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A paper with the title “The Erotics of Backgammon in Provençal and Irish Poetry” piques one’s curiosity, particularly during National Poetry Month.

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In it, James E. Doan reveals the sexual innuendoes and double-entendres based on “tables” (as early versions of backgammon were known) in the love poetry of 12th-century Provençal and 17th- and 18th-century Ireland.

Tables, one of the first board games, seems to have originated in Byzantium. The earliest references to tabula, as the Greeks called it, are from the 5th century. The game, named after the board or table it was played on, had spread throughout Europe by the 14th century. Originally it was an aristocratic pursuit—Scotland’s James I, for instance, was playing the night before he was assassinated in 1437. By the 17th century, it was popular among all classes. The earliest mention of “backgammon,” “presumably meaning ‘back-game,’ or ‘back-play,'” is circa 1645.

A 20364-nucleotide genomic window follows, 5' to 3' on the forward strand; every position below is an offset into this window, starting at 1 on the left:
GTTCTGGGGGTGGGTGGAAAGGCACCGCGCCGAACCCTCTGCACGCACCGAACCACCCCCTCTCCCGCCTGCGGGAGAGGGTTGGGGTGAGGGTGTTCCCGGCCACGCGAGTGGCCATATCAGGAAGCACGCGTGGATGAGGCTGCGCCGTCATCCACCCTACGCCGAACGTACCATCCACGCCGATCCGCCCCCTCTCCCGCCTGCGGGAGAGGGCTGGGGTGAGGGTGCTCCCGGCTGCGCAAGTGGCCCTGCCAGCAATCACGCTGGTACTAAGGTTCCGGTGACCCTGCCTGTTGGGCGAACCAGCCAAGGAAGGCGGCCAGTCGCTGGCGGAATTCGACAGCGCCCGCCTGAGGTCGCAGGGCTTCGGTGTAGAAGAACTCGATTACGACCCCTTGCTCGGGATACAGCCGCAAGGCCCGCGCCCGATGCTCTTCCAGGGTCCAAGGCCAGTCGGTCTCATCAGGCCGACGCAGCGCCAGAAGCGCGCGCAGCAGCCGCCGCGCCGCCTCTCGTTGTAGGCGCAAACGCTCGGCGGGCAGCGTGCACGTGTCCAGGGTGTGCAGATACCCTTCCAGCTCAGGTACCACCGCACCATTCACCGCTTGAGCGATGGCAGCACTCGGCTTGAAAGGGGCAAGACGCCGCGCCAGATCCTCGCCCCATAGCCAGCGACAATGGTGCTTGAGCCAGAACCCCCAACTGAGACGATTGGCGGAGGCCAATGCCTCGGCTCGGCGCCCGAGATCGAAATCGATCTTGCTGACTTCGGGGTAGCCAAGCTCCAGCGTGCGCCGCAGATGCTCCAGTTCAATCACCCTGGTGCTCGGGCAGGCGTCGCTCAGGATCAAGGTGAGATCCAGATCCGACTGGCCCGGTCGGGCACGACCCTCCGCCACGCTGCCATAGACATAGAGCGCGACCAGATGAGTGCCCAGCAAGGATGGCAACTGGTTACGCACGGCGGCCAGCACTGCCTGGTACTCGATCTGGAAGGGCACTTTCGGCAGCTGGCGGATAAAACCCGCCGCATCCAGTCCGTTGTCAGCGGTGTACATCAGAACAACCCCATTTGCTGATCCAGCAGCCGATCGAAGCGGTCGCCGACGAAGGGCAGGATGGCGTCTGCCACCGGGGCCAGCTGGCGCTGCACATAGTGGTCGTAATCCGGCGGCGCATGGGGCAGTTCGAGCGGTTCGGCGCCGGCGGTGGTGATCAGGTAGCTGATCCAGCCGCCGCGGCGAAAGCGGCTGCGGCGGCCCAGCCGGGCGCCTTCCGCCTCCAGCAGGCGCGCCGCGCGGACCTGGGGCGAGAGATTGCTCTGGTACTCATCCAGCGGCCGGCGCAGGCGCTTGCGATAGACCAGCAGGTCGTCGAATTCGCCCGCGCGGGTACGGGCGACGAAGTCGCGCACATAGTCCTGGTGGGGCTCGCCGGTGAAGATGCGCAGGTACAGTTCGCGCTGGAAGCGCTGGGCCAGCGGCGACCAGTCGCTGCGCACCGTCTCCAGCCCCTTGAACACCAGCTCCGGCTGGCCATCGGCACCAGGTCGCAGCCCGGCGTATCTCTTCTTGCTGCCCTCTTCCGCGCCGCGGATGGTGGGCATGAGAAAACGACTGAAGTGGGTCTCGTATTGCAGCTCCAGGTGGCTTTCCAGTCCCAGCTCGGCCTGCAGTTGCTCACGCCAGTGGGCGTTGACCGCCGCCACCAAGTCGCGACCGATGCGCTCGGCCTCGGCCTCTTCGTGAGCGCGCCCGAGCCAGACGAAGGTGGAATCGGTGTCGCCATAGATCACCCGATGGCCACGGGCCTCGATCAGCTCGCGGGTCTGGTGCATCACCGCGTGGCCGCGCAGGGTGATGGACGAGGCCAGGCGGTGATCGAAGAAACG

While Irish versions of tables were probably different from English or continental ones, the metaphors and allusions wrung out of the game in Irish poems are similar enough to the Provençal of centuries earlier. In Ireland, both the poetic form and the game came in with Anglo-Normans.

But Doan doesn’t just show us where the naughty bits are worked in. More soberly, he says that the Irish poets “closely resemble their troubadour antecedents, whose love poetry was intended not so much to glorify particular women as to show their own worth within the dominant masculine poetic economy, often at the expense of women.”



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Proceedings of the Harvard Celtic Colloquium, Vol. 12, (1992) , pp. 29-42
Department of Celtic Languages & Literatures, Harvard University